As tough as times are, liquor and wine store owners across New York State have united against a proposition included in Gov. David Paterson's budget that would allow wine to be sold in grocery, drug and convenience stores, a move that could translate into more than $100 million in revenue for the state in the first two years.
The profit would come from one-time licensing fees stores would pay for the privilege, at a cost of .46 of one percent of the store's 2008 sales.
But as a direct result of that short-lived windfall, liquor storeowners say, thousands of jobs would be lost and businesses would close as liquor stores became unable to compete with big chain grocery stores.
A united front
Of the group of about 15 people who attended Assembyman Will Barclay's town hall-style meeting at Camillus Town Hall last week, several were representing local liquor stores as owners or employees. None of them were in favor of Gov. Paterson's proposal to allow grocery, convenience and drug stores to begin selling wine.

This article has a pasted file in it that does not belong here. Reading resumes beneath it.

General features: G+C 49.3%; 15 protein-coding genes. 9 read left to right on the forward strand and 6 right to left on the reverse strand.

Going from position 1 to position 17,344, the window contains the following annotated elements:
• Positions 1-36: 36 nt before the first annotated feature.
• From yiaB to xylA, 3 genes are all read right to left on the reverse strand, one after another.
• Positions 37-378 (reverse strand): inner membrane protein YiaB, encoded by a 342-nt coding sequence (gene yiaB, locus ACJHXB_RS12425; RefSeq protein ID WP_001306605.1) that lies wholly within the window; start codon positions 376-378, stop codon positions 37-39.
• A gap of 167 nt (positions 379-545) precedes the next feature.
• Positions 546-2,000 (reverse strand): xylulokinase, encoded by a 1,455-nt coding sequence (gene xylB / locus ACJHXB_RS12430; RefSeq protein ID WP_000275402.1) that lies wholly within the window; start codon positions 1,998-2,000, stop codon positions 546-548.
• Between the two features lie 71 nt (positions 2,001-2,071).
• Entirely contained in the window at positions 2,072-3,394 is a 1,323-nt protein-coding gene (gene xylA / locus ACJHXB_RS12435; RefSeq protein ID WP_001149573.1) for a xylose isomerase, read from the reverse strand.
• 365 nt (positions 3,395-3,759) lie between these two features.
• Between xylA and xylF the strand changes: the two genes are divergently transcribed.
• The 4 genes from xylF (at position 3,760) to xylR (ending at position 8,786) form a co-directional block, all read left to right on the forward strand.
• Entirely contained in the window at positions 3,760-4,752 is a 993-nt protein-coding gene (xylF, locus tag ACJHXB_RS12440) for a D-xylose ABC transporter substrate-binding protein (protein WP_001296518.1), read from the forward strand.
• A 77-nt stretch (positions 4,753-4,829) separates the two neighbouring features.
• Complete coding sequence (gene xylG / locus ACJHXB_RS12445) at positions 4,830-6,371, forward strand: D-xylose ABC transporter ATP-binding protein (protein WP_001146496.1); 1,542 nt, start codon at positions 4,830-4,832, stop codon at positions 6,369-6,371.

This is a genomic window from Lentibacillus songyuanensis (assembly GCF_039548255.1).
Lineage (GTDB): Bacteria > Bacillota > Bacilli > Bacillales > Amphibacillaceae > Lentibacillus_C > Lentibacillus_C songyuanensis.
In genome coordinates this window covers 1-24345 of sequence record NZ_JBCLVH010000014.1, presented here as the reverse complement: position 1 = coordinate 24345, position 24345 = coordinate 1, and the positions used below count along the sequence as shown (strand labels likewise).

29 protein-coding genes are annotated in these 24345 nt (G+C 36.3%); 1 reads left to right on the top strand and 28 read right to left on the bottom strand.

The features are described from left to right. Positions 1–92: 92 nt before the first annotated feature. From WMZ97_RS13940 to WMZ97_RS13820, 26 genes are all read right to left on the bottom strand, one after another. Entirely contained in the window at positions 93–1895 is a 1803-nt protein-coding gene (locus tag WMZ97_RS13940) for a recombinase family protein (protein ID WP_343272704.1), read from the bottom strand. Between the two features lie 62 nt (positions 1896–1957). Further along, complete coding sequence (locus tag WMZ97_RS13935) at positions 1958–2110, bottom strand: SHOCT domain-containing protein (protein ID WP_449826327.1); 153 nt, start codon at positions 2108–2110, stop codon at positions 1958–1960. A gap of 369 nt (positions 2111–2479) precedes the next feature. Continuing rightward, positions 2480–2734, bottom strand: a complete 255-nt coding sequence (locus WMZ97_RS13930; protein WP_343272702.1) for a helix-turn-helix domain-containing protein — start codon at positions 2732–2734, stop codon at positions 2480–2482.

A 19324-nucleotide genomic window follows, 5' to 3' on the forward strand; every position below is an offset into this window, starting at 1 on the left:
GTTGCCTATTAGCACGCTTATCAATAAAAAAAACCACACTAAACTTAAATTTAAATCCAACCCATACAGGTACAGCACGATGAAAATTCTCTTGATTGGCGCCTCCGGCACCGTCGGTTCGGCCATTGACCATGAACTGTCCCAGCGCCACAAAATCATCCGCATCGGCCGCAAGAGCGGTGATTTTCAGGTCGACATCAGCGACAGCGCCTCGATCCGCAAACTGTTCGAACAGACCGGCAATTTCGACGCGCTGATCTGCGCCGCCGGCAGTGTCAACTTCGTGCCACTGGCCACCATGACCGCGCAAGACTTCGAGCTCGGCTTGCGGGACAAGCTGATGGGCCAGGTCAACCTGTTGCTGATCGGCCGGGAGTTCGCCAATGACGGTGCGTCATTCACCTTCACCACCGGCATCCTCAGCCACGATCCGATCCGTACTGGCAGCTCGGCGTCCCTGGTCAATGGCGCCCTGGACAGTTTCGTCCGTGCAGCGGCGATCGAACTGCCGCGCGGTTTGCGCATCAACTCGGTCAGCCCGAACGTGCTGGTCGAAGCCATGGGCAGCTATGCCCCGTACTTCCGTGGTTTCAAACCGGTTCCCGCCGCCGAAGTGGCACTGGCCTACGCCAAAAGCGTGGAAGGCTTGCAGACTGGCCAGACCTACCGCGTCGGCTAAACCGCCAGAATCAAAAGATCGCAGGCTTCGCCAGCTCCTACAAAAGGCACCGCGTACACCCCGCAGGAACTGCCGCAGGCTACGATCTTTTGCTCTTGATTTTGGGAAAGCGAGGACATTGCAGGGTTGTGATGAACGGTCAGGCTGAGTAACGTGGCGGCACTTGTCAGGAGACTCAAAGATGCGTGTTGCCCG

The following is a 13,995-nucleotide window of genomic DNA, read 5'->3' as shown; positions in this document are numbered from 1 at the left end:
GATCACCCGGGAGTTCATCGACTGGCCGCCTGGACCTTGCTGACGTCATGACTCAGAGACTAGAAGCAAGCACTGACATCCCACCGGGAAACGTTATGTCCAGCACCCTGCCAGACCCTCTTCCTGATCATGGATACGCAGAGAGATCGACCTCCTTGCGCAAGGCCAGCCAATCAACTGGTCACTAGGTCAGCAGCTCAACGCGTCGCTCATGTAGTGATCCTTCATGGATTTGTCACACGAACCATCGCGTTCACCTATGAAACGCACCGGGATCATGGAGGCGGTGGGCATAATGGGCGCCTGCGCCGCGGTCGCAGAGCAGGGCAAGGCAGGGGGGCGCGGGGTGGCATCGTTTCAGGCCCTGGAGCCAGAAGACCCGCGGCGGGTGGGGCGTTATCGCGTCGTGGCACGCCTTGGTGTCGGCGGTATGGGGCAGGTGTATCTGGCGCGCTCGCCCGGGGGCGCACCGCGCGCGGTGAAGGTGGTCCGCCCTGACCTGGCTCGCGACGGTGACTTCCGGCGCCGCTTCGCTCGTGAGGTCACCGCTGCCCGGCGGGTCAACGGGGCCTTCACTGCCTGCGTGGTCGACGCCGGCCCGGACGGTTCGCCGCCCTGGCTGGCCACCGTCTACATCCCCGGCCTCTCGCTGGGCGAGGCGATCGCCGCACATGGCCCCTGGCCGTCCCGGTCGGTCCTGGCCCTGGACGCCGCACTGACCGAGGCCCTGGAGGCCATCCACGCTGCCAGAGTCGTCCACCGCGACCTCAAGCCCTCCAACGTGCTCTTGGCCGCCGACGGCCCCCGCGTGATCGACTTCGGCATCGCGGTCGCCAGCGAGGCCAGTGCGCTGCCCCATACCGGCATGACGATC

Barclay said he was not surprised to hear from storeowners at the meeting; he had been notified earlier that several business owners would be present.
"They are very organized," Barclay said.
During the meeting, Barclay intimated he had the impression grocers had assumed the move was a done deal, but didn't count on how united liquor storeowners would become against the proposition.
He added that he felt Paterson had probably made the proposition because of the revenue potential and had not realized, as Barclay hadn't at first, the impact it could have on liquor store business.
Bad for business
"Most people don't understand wine is a controlled substance," said Chuck Pascale, a co-owner of Pascale's Liquor Square on Erie Boulevard in Syracuse.
The percentage of alcohol in wine compared to beer is significant - making it more attractive to underage drinkers. One of the biggest arguments against the proposition is an increase in underage drinking and DWIs.